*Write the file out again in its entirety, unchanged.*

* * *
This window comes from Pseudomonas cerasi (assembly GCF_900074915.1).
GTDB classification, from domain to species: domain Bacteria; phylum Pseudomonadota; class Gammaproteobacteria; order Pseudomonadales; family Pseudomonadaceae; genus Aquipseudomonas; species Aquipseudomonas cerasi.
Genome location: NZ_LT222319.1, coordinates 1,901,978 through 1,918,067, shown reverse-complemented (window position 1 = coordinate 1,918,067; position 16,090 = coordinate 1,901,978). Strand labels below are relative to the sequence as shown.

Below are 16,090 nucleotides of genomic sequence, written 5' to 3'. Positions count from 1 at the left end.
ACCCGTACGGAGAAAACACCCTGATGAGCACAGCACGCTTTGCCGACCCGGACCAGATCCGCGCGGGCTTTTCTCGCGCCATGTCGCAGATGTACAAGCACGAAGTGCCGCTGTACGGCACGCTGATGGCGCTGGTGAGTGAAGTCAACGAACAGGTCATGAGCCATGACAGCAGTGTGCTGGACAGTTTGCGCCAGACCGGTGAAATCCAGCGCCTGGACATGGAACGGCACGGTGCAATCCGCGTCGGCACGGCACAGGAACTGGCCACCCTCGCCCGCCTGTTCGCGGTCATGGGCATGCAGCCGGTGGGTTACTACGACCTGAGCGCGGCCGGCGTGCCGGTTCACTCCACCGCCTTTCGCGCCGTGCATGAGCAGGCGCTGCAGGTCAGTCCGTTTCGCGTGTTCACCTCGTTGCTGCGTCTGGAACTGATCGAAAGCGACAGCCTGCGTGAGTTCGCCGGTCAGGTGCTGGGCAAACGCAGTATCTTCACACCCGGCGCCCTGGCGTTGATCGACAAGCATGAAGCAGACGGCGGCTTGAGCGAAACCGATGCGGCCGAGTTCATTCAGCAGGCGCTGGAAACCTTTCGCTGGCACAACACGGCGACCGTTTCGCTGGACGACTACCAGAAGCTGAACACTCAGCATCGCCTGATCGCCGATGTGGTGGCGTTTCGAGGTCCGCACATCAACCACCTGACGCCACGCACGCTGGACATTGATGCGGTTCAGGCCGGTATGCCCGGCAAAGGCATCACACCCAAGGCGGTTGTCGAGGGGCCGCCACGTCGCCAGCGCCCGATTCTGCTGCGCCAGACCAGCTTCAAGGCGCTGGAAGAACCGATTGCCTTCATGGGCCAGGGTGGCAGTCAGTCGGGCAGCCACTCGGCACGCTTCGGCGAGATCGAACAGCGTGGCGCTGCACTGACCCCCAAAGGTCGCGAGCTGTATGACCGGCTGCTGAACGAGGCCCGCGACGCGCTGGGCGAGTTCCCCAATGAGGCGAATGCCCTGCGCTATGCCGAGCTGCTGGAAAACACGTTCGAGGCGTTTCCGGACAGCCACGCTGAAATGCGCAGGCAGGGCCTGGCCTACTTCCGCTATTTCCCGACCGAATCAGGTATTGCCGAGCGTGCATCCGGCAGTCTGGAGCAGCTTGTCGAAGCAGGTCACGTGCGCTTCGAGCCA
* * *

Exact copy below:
This window comes from Pseudomonas cerasi (assembly GCF_900074915.1).
GTDB classification, from domain to species: domain Bacteria; phylum Pseudomonadota; class Gammaproteobacteria; order Pseudomonadales; family Pseudomonadaceae; genus Aquipseudomonas; species Aquipseudomonas cerasi.
Genome location: NZ_LT222319.1, coordinates 1,901,978 through 1,918,067, shown reverse-complemented (window position 1 = coordinate 1,918,067; position 16,090 = coordinate 1,901,978). Strand labels below are relative to the sequence as shown.

Below are 16,090 nucleotides of genomic sequence, written 5' to 3'. Positions count from 1 at the left end.
ACCCGTACGGAGAAAACACCCTGATGAGCACAGCACGCTTTGCCGACCCGGACCAGATCCGCGCGGGCTTTTCTCGCGCCATGTCGCAGATGTACAAGCACGAAGTGCCGCTGTACGGCACGCTGATGGCGCTGGTGAGTGAAGTCAACGAACAGGTCATGAGCCATGACAGCAGTGTGCTGGACAGTTTGCGCCAGACCGGTGAAATCCAGCGCCTGGACATGGAACGGCACGGTGCAATCCGCGTCGGCACGGCACAGGAACTGGCCACCCTCGCCCGCCTGTTCGCGGTCATGGGCATGCAGCCGGTGGGTTACTACGACCTGAGCGCGGCCGGCGTGCCGGTTCACTCCACCGCCTTTCGCGCCGTGCATGAGCAGGCGCTGCAGGTCAGTCCGTTTCGCGTGTTCACCTCGTTGCTGCGTCTGGAACTGATCGAAAGCGACAGCCTGCGTGAGTTCGCCGGTCAGGTGCTGGGCAAACGCAGTATCTTCACACCCGGCGCCCTGGCGTTGATCGACAAGCATGAAGCAGACGGCGGCTTGAGCGAAACCGATGCGGCCGAGTTCATTCAGCAGGCGCTGGAAACCTTTCGCTGGCACAACACGGCGACCGTTTCGCTGGACGACTACCAGAAGCTGAACACTCAGCATCGCCTGATCGCCGATGTGGTGGCGTTTCGAGGTCCGCACATCAACCACCTGACGCCACGCACGCTGGACATTGATGCGGTTCAGGCCGGTATGCCCGGCAAAGGCATCACACCCAAGGCGGTTGTCGAGGGGCCGCCACGTCGCCAGCGCCCGATTCTGCTGCGCCAGACCAGCTTCAAGGCGCTGGAAGAACCGATTGCCTTCATGGGCCAGGGTGGCAGTCAGTCGGGCAGCCACTCGGCACGCTTCGGCGAGATCGAACAGCGTGGCGCTGCACTGACCCCCAAAGGTCGCGAGCTGTATGACCGGCTGCTGAACGAGGCCCGCGACGCGCTGGGCGAGTTCCCCAATGAGGCGAATGCCCTGCGCTATGCCGAGCTGCTGGAAAACACGTTCGAGGCGTTTCCGGACAGCCACGCTGAAATGCGCAGGCAGGGCCTGGCCTACTTCCGCTATTTCCCGACCGAATCAGGTATTGCCGAGCGTGCATCCGGCAGTCTGGAGCAGCTTGTCGAAGCAGGTCACGTGCGCTTCGAGCCA